This page is number 7 of seven pages on MexConnect which come originally from the website of CEDEX (Center for Historic Studies of Public Works and Town Planning) in Madrid, Spain. (Links to the other six pages are provided at the end of the article). The pages reflect an exhibition organized by CEDEX in 1988, entitled “Manila 1571–1898, The West in East”.
Transoceanic voyages set off from the eastern coasts of New Spain in an effort to find a new route leading to Asia, as there was a race with the Portuguese to be the first to arrive there. This is the second leg of the journey: the sea once more.
It was Christopher Columbus’ dream to find the spice lands, and this was the underlying reason why one voyage after another across the Pacific Ocean was undertaken during the 16th century.
One of the most emblematic voyages of discovery was that of Magellan, who discovered the Philippines; Elcano followed the route that had been established and was the first Spaniard to sail around the world. These early explorers spurred others on to undertake the voyages of exploration that were to occur over that century.
In 1525, García de Loaísa followed the Magellan route under orders of the Emperor, whose goal was to reach the Molucca Islands.
In 1527, Alvaro de Saavedra set out with the firm intention of discovering other spice-producing islands and lands, and in 1542, Villalobos set out from the port of Navidad to ensure that control of those Pacific islands remained in the hands of Spaniards.
In 1564, Legazpi set out on a voyage whose mission was to colonize the Philippines and to discover a return route that would connect both continents. The many tons of spices that crossed the oceans were to change for ever the way in which European markets functioned.
In 1565, Andrés de Urdaneta discovered the return trip from the East, which was a new route that passed northwards, thereby avoiding the much-feared and treacherous trade winds. This discovery was to allow communications to exist on a regular basis between the Philippines and New Spain.
In the “virreinato” a long overland trail known as the “Camino de los Virreyes” or Route of the Viceroys, connected the Atlantic city of Veracruz with the capital, and the capital was connected with the port of Acapulco on the Pacific coast by means of the “Camino de Asia” or Asia Route.
The bay and city of Acapulco (Mexico). Nicolás Cardona. 1632. BN In 1851, Acapulco was authorized to carry out trading activities with the Orient and became a place of privilege in the links established with the Asiatic archipelago. It was to maintain this role during the lifetime of the Viceroyalty.
Ferdinand Magellan (ca. 1480-1521). MN Magellan, a Portuguese navigator serving the Spanish Crown, discovered the Philippine archipelago during his search for the spice route which, of necessity, had to avoid any contact with the Portuguese possessions.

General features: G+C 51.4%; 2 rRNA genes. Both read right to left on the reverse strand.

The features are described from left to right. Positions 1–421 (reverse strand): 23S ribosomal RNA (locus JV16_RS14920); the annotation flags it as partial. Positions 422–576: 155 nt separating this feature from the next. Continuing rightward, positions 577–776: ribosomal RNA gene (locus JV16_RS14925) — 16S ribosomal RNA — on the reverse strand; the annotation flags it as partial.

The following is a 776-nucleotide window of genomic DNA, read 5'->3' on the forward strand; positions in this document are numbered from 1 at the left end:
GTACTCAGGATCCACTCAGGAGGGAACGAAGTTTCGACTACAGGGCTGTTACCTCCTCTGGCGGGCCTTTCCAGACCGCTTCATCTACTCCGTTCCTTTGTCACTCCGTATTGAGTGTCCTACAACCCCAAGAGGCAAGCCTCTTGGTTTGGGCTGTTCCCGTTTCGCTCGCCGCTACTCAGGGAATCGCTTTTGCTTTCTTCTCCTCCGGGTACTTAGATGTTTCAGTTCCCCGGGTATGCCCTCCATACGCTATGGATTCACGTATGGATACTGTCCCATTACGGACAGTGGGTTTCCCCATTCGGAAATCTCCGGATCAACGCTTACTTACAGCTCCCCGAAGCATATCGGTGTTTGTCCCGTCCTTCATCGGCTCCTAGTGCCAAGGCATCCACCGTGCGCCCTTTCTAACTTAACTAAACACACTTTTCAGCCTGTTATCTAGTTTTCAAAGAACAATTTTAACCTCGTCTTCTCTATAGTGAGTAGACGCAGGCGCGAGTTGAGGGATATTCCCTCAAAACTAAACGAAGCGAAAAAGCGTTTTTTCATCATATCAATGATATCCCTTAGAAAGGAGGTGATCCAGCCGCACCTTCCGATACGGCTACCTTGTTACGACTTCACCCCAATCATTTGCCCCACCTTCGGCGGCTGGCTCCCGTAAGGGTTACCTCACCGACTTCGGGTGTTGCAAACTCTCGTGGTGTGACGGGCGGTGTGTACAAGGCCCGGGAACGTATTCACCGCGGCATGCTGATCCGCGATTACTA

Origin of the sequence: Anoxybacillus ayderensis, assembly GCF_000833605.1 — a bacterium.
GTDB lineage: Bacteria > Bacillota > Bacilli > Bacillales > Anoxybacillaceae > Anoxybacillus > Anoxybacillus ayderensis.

Sketch of the royal route between Veracruz and Mexico, starting from the village of Perote. Diario particular del camino que sigue un virrey de México desde su llegada a Veracruz hasta su entrada pública en la capital, by Diego García de Panes. 18th century. Biblioteca de la Universidad de Oviedo. Colonizers, friars and traders travelled the “Camino de los Virreyes” which linked Veracruz with the capital of New Spain.
The royal route between Veracruz and Mexico, starting from the country inn of Butrón. Batista Antonelli. 1590. AGI All travellers and merchandise landing in Veracruz and bound for the Philippines had to undertake a long overland journey before boarding the Acapulco Galleon.
Geographical drawing of the kingdom of New Spain, with its land routes as they were at the end of the Viceroyalty. Gonzalo López de Haro. 1810. MN An interoceanic route linked Veracruz with Mexico; then, after following a descending route it reached the city of Acapulco on the Pacific coast.
Project for a castle to defend Acapulco (Mexico). 1776. SHM Works undertaken to fortify the city were intensified from the 18th century onwards, although difficulties were encountered in the transportation of materials and labour in this respect.
Ground plan of the project for a castle to defend Acapulco (Mexico). 1776. SHM The military engineers took as long to find a technical solution for crossing the Mezcala river as they did to design the castle itself.
Sketch of Acapulco and its outskirts. Fernando de Pozo. 1820. SHM From the second half of the 18th century onwards, improved cartography of Acapulco Bay became available; before this it was practically impossible to draw up plans for adequate defences of this port.
The port of Acapulco and the royal fortress of San Diego. 1730. AGI The port of Acapulco became increasingly important as from 1565, when Andrés de Urdaneta, an Augustinian friar, discovered the route for the return voyage from the Philippines.
The city of Acapulco with its castle. 1742. AGI The arrival of the Galleon at the port of Acapulco was a very important event: it meant the opening of the market-place and transformed the usually quiet town into a city full of hustle and bustle.
The first routes of the Pacific Ocean according to Morales Padrón
Map of communications between America and the Philippines. 1784. AGI This shows the navigation route followed from Panama to the Philippine archipelago and the one used for the return voyage; it reflects the most up-dated observations and ocean routes established at the end of the 18th century.
Maritime power and colonization, the Indies run and the Philippines run.
The Oceanic route. Currents and winds.
The other pages on our site are:
- 1 The Longest Transoceanic Route
- 2 Sailing On and On
- 3 Ships, Galleons, Frigates and Corvettes
- 4 Defending the Sea and the Land
- 5 The “Virreinato” of New Spain
- 6 The “Cuadrícula”